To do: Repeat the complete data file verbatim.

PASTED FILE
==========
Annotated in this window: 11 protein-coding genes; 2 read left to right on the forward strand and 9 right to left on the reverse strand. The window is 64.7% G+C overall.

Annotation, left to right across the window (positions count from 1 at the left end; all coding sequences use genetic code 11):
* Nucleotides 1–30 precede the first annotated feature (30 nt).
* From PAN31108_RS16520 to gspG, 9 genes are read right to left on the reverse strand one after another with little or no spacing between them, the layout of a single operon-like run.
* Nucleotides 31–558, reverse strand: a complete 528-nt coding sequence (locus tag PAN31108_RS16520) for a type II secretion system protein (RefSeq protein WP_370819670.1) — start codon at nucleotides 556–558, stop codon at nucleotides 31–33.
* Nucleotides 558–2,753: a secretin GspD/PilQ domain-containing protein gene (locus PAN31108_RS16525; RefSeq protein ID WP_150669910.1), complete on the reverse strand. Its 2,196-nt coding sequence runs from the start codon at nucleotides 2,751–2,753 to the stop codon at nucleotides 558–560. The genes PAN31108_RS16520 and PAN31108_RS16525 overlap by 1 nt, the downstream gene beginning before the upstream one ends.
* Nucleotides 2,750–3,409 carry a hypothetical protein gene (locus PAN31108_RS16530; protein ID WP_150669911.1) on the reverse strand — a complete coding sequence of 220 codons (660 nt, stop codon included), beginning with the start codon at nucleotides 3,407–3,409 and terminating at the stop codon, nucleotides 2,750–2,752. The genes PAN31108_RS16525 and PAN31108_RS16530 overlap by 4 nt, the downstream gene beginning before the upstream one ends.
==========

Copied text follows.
Annotated in this window: 11 protein-coding genes; 2 read left to right on the forward strand and 9 right to left on the reverse strand. The window is 64.7% G+C overall.

Annotation, left to right across the window (positions count from 1 at the left end; all coding sequences use genetic code 11):
* Nucleotides 1–30 precede the first annotated feature (30 nt).
* From PAN31108_RS16520 to gspG, 9 genes are read right to left on the reverse strand one after another with little or no spacing between them, the layout of a single operon-like run.
* Nucleotides 31–558, reverse strand: a complete 528-nt coding sequence (locus tag PAN31108_RS16520) for a type II secretion system protein (RefSeq protein WP_370819670.1) — start codon at nucleotides 556–558, stop codon at nucleotides 31–33.
* Nucleotides 558–2,753: a secretin GspD/PilQ domain-containing protein gene (locus PAN31108_RS16525; RefSeq protein ID WP_150669910.1), complete on the reverse strand. Its 2,196-nt coding sequence runs from the start codon at nucleotides 2,751–2,753 to the stop codon at nucleotides 558–560. The genes PAN31108_RS16520 and PAN31108_RS16525 overlap by 1 nt, the downstream gene beginning before the upstream one ends.
* Nucleotides 2,750–3,409 carry a hypothetical protein gene (locus PAN31108_RS16530; protein ID WP_150669911.1) on the reverse strand — a complete coding sequence of 220 codons (660 nt, stop codon included), beginning with the start codon at nucleotides 3,407–3,409 and terminating at the stop codon, nucleotides 2,750–2,752. The genes PAN31108_RS16525 and PAN31108_RS16530 overlap by 4 nt, the downstream gene beginning before the upstream one ends.